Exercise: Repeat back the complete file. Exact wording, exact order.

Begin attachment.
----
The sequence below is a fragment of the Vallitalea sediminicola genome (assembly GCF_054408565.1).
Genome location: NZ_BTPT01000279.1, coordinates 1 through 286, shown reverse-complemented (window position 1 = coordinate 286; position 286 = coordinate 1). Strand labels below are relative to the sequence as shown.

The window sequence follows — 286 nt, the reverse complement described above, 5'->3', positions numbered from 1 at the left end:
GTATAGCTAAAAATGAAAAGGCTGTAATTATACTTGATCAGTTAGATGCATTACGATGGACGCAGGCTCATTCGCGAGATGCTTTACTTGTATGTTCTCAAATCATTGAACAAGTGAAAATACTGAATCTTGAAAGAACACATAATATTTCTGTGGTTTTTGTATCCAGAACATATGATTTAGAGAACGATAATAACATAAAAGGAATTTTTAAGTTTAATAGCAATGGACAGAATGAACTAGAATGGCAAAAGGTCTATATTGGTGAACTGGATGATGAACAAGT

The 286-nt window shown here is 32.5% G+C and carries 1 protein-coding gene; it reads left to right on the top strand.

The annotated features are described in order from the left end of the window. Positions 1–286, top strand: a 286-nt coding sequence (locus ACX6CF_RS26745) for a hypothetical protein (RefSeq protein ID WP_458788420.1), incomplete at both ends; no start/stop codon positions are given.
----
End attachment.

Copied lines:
The sequence below is a fragment of the Vallitalea sediminicola genome (assembly GCF_054408565.1).
Genome location: NZ_BTPT01000279.1, coordinates 1 through 286, shown reverse-complemented (window position 1 = coordinate 286; position 286 = coordinate 1). Strand labels below are relative to the sequence as shown.

The window sequence follows — 286 nt, the reverse complement described above, 5'->3', positions numbered from 1 at the left end:
GTATAGCTAAAAATGAAAAGGCTGTAATTATACTTGATCAGTTAGATGCATTACGATGGACGCAGGCTCATTCGCGAGATGCTTTACTTGTATGTTCTCAAATCATTGAACAAGTGAAAATACTGAATCTTGAAAGAACACATAATATTTCTGTGGTTTTTGTATCCAGAACATATGATTTAGAGAACGATAATAACATAAAAGGAATTTTTAAGTTTAATAGCAATGGACAGAATGAACTAGAATGGCAAAAGGTCTATATTGGTGAACTGGATGATGAACAAGT

The 286-nt window shown here is 32.5% G+C and carries 1 protein-coding gene; it reads left to right on the top strand.

The annotated features are described in order from the left end of the window. Positions 1–286, top strand: a 286-nt coding sequence (locus ACX6CF_RS26745) for a hypothetical protein (RefSeq protein ID WP_458788420.1), incomplete at both ends; no start/stop codon positions are given.